For a comprehensive and authoritative discussion of the concept of “puffing” in the negotiation setting, the American Bar Association Formal Opinion 06-439 is instructive. The focus of this opinion is on the obligation of an attorney to be truthful when making statements on behalf of clients in negotiations. According to this formal opinion, although there is a tendency to be loose with one’s comments during a negotiation in order to get an edge, the rule requires forthrightness when it comes to material facts. Here some examples from other formal opinions:
• Formal Opinion 93-370—”While … a certain amount of posturing or puffery in settlement negotiations may be acceptable convention between opposing counsel, a party’s actual bottom line or settlement authority given to an attorney is a material fact …”
• Formal Opinion 94-387—A lawyer representing a claimant in a negotiation has no obligation to inform the other party that the statute of limitations has run on the client’s claim but cannot make any affirmative misrepresentations of fact or law.
• Formal Opinion 95-397—An attorney cannot conceal the fact that his personal injury client is dead when negotiating a settlement. Death is a material fact.
This ABA formal opinion also addresses the applicability of these rules in a caucused mediation: “We emphasize that, whether in a direct negotiation or in a caucused mediation, care must be taken by the lawyer to ensure that communications regarding the client’s position, which otherwise would not be considered statements of ‘fact’ are not conveyed in language that converts them, even inadvertently, into false factual representations.”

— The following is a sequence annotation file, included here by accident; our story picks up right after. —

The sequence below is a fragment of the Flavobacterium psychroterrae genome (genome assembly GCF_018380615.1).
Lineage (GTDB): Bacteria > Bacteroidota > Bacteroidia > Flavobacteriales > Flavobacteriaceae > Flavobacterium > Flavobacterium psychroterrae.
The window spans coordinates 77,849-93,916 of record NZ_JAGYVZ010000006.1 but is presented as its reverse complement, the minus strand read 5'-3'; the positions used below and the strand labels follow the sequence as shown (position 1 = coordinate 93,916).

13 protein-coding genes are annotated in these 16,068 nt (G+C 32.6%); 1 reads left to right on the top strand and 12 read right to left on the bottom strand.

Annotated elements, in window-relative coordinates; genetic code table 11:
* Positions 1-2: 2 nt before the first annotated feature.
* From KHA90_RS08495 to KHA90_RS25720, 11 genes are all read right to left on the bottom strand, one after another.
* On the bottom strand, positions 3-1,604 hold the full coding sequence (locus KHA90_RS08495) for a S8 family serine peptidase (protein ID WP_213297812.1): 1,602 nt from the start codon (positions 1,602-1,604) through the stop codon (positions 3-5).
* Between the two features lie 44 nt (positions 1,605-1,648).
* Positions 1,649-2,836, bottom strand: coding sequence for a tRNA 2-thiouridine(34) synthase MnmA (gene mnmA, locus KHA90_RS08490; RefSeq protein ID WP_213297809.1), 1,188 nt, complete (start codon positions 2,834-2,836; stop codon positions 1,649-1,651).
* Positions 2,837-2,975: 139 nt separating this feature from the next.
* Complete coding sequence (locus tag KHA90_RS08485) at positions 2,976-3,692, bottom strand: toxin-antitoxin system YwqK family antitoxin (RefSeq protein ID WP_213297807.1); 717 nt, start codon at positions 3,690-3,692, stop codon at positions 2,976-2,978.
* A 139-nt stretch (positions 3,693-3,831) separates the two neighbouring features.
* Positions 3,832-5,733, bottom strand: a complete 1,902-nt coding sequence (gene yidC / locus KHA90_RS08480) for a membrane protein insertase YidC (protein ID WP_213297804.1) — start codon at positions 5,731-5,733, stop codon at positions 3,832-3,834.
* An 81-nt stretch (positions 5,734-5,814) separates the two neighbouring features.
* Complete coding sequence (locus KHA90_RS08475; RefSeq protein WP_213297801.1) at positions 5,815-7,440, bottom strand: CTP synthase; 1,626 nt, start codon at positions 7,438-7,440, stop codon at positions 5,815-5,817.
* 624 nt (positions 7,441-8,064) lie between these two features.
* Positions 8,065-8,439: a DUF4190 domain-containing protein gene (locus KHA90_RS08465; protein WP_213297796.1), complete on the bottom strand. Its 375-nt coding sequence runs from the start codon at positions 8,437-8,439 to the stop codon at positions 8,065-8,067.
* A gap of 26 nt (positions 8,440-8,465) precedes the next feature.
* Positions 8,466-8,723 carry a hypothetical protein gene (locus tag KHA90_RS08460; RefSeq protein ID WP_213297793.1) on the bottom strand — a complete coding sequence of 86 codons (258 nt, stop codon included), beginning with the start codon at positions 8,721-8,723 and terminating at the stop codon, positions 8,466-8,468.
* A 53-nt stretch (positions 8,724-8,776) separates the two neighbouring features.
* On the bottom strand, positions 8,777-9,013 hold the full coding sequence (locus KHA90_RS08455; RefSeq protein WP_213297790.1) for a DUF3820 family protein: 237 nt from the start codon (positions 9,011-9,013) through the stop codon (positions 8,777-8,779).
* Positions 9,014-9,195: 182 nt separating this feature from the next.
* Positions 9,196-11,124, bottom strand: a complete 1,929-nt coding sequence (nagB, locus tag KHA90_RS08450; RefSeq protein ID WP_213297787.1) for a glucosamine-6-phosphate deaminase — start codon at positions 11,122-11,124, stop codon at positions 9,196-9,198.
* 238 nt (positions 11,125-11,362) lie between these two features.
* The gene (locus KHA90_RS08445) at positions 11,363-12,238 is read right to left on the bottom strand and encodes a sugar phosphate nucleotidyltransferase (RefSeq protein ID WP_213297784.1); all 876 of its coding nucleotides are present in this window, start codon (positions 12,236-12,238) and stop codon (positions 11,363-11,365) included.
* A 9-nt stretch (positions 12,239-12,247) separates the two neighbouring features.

Although there is not a great deal of case law on the subject, there is one Connecticut case that is often cited. In Statewide Grievance Committee v. Gillis, 36 Conn.L. Rptr 464, 2004 WL 423905 (Conn. Super. 2004), the court dismissed a grievance complaint that addressed the situation in which an attorney failed to be forthright during settlement discussions in not disclosing that his client had multiple accidents, any one of which could have been the proximate cause of the injuries claimed in the instant case. The court stated, “[a]lthough the [respondent] was less than totally candid about the full extent of his client’s prior accident history, our Rules do not require total candor.” The court went on to say that there was sufficient information exchanged with the medical reports and other materials to put the insurers on notice that they should inquire further. Judge Jonathan Silbert aptly captured the essence of the situations that give rise to potential violations of Rule 4.1: “Whether before or after suit is filed, attempts at settlement often involve extensive communications between claimants’ counsel and the insurer providing coverage. These settlement communications are a dance of nuance and strategy, of cajolery and intimidation. Counsel for the claimant is at once bound by the attorney’s tradition of zeal for the client’s cause, yet also by the constraints of the profession, including the prohibition against misrepresentation.”
There is no question that an attorney has an ethical duty to zealously represent the interests of his client; however, there are limits. Knowingly making false statements of a material statement of fact or law is prohibited. Statements of opinion are just that—opinions. What is a case worth? What are the chances of success? But making false statements to induce an opponent to settle a case will not be condoned. As mediations become increasingly mainstream, and negotiations rather than litigation take the forefront in dispute resolutions, attorneys have to be mindful of the limitations imposed by the Rules of Professional Conduct when negotiating. False statements can also potentially give rise to civil causes of action for misrepresentations and fraud, and criminal actions for fraud. Although mediations are cloaked in confidentiality, it is not prudent to test the limits of confidentiality by being loose with statements during negotiations in a mediation session.•